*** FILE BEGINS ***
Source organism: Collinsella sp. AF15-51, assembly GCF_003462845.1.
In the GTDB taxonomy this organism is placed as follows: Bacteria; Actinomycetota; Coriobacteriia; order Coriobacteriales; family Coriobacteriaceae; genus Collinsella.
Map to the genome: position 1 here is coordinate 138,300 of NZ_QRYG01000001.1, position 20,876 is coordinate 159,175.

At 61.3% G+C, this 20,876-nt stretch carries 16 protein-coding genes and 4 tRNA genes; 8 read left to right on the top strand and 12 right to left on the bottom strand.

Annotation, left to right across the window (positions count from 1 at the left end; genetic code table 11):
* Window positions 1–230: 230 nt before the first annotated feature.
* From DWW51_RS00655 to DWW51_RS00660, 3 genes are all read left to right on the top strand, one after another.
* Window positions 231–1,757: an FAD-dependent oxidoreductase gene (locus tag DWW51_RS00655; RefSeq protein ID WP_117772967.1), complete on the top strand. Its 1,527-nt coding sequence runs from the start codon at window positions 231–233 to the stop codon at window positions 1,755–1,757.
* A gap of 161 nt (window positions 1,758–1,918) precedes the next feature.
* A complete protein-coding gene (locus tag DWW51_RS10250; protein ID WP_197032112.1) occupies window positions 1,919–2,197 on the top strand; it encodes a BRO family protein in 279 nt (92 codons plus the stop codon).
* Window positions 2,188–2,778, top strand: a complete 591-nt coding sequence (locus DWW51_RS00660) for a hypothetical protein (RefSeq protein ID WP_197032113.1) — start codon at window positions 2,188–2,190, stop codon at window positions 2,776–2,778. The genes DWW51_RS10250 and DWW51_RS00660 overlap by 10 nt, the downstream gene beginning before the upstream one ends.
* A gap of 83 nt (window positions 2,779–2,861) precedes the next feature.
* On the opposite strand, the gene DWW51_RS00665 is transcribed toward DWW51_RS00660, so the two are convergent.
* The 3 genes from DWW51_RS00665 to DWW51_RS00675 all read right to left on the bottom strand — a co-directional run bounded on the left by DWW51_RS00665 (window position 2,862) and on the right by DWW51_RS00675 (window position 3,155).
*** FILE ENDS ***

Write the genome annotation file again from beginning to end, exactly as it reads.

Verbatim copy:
Source organism: Collinsella sp. AF15-51, assembly GCF_003462845.1.
In the GTDB taxonomy this organism is placed as follows: Bacteria; Actinomycetota; Coriobacteriia; order Coriobacteriales; family Coriobacteriaceae; genus Collinsella.
Map to the genome: position 1 here is coordinate 138,300 of NZ_QRYG01000001.1, position 20,876 is coordinate 159,175.

At 61.3% G+C, this 20,876-nt stretch carries 16 protein-coding genes and 4 tRNA genes; 8 read left to right on the top strand and 12 right to left on the bottom strand.

Annotation, left to right across the window (positions count from 1 at the left end; genetic code table 11):
* Window positions 1–230: 230 nt before the first annotated feature.
* From DWW51_RS00655 to DWW51_RS00660, 3 genes are all read left to right on the top strand, one after another.
* Window positions 231–1,757: an FAD-dependent oxidoreductase gene (locus tag DWW51_RS00655; RefSeq protein ID WP_117772967.1), complete on the top strand. Its 1,527-nt coding sequence runs from the start codon at window positions 231–233 to the stop codon at window positions 1,755–1,757.
* A gap of 161 nt (window positions 1,758–1,918) precedes the next feature.
* A complete protein-coding gene (locus tag DWW51_RS10250; protein ID WP_197032112.1) occupies window positions 1,919–2,197 on the top strand; it encodes a BRO family protein in 279 nt (92 codons plus the stop codon).
* Window positions 2,188–2,778, top strand: a complete 591-nt coding sequence (locus DWW51_RS00660) for a hypothetical protein (RefSeq protein ID WP_197032113.1) — start codon at window positions 2,188–2,190, stop codon at window positions 2,776–2,778. The genes DWW51_RS10250 and DWW51_RS00660 overlap by 10 nt, the downstream gene beginning before the upstream one ends.
* A gap of 83 nt (window positions 2,779–2,861) precedes the next feature.
* On the opposite strand, the gene DWW51_RS00665 is transcribed toward DWW51_RS00660, so the two are convergent.
* The 3 genes from DWW51_RS00665 to DWW51_RS00675 all read right to left on the bottom strand — a co-directional run bounded on the left by DWW51_RS00665 (window position 2,862) and on the right by DWW51_RS00675 (window position 3,155).